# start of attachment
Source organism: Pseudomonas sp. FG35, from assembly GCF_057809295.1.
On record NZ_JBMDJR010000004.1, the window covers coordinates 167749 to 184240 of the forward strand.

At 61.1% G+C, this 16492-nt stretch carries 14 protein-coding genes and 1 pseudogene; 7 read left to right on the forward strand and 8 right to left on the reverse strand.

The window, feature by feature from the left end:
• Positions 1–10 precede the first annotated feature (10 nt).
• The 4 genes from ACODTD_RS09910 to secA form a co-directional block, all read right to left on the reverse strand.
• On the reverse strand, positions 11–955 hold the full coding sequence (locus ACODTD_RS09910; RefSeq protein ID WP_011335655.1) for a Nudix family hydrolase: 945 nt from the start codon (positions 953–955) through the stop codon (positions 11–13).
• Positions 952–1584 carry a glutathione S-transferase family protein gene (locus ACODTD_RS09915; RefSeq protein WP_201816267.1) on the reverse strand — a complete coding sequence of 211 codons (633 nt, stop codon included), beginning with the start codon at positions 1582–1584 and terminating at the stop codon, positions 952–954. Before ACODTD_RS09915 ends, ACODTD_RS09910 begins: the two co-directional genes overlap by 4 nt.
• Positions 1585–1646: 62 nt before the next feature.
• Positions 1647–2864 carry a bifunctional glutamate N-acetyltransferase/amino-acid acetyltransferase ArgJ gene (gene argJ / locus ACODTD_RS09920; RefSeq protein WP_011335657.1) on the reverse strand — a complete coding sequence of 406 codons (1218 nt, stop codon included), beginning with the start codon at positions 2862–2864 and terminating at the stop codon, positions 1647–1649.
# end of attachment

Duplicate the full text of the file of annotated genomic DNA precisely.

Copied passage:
Source organism: Pseudomonas sp. FG35, from assembly GCF_057809295.1.
On record NZ_JBMDJR010000004.1, the window covers coordinates 167749 to 184240 of the forward strand.

At 61.1% G+C, this 16492-nt stretch carries 14 protein-coding genes and 1 pseudogene; 7 read left to right on the forward strand and 8 right to left on the reverse strand.

The window, feature by feature from the left end:
• Positions 1–10 precede the first annotated feature (10 nt).
• The 4 genes from ACODTD_RS09910 to secA form a co-directional block, all read right to left on the reverse strand.
• On the reverse strand, positions 11–955 hold the full coding sequence (locus ACODTD_RS09910; RefSeq protein ID WP_011335655.1) for a Nudix family hydrolase: 945 nt from the start codon (positions 953–955) through the stop codon (positions 11–13).
• Positions 952–1584 carry a glutathione S-transferase family protein gene (locus ACODTD_RS09915; RefSeq protein WP_201816267.1) on the reverse strand — a complete coding sequence of 211 codons (633 nt, stop codon included), beginning with the start codon at positions 1582–1584 and terminating at the stop codon, positions 952–954. Before ACODTD_RS09915 ends, ACODTD_RS09910 begins: the two co-directional genes overlap by 4 nt.
• Positions 1585–1646: 62 nt before the next feature.
• Positions 1647–2864 carry a bifunctional glutamate N-acetyltransferase/amino-acid acetyltransferase ArgJ gene (gene argJ / locus ACODTD_RS09920; RefSeq protein WP_011335657.1) on the reverse strand — a complete coding sequence of 406 codons (1218 nt, stop codon included), beginning with the start codon at positions 2862–2864 and terminating at the stop codon, positions 1647–1649.